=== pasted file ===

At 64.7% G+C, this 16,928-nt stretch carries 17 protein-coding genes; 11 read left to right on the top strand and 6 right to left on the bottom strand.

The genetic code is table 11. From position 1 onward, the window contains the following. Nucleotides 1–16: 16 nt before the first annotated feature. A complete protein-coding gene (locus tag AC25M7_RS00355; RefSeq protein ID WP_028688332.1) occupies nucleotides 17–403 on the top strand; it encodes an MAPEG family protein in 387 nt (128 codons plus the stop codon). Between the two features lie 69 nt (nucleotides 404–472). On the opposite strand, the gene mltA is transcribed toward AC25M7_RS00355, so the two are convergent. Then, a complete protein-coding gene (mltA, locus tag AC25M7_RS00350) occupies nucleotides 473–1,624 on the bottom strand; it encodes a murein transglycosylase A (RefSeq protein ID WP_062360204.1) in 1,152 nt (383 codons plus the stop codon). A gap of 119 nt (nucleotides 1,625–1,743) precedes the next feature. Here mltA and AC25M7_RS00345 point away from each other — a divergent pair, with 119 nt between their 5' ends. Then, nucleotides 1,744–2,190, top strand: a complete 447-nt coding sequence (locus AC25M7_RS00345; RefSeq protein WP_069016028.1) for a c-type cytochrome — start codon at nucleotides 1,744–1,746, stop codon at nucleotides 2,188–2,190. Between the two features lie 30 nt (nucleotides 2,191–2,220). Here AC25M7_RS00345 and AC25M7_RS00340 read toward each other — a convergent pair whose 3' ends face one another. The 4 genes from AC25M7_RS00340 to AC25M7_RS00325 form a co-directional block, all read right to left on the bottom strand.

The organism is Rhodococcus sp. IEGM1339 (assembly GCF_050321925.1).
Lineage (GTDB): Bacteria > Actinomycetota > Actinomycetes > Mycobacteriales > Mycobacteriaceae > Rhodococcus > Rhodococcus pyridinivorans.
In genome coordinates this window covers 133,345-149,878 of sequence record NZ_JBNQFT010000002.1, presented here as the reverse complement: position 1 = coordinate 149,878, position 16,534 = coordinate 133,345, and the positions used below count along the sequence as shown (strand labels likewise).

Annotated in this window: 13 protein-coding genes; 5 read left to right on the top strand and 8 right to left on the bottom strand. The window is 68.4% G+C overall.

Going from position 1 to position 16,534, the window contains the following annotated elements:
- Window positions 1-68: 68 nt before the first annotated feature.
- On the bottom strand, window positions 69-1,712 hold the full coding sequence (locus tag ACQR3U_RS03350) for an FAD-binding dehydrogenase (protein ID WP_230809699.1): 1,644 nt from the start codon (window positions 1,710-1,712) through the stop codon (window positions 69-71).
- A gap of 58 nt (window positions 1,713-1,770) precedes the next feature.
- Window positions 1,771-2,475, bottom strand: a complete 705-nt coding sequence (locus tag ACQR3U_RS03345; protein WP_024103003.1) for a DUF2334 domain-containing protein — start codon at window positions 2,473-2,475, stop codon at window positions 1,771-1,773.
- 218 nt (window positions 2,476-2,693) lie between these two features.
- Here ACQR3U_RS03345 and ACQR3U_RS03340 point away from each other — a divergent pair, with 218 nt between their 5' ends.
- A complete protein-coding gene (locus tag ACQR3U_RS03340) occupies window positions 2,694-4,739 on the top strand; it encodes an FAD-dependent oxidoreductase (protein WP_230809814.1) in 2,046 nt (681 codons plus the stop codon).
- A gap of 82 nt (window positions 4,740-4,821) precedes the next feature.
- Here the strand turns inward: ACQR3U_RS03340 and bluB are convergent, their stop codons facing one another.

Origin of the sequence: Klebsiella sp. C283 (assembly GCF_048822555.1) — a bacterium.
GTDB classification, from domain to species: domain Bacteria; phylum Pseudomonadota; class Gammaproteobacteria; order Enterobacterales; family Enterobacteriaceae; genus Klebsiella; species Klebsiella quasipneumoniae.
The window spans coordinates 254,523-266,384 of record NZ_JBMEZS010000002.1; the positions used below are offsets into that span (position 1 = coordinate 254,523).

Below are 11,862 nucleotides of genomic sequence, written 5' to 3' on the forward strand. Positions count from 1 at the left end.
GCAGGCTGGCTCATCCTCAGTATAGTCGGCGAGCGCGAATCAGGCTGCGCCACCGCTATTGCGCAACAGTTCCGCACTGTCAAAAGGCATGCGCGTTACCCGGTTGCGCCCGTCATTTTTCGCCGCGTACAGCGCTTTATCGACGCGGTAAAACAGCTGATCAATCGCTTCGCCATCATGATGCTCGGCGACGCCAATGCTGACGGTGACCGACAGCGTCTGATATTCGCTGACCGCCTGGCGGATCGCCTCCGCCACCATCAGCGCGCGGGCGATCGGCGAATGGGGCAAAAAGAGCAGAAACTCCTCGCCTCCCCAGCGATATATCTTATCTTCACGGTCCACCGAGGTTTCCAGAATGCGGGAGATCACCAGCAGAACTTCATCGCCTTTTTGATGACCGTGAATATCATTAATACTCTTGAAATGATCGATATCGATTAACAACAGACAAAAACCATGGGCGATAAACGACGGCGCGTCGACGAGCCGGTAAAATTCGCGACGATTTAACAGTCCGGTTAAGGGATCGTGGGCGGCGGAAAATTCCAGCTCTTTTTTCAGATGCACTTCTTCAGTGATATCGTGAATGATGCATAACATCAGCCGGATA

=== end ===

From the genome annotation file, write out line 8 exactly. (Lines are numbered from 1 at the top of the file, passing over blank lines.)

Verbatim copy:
- Window positions 1-68: 68 nt before the first annotated feature.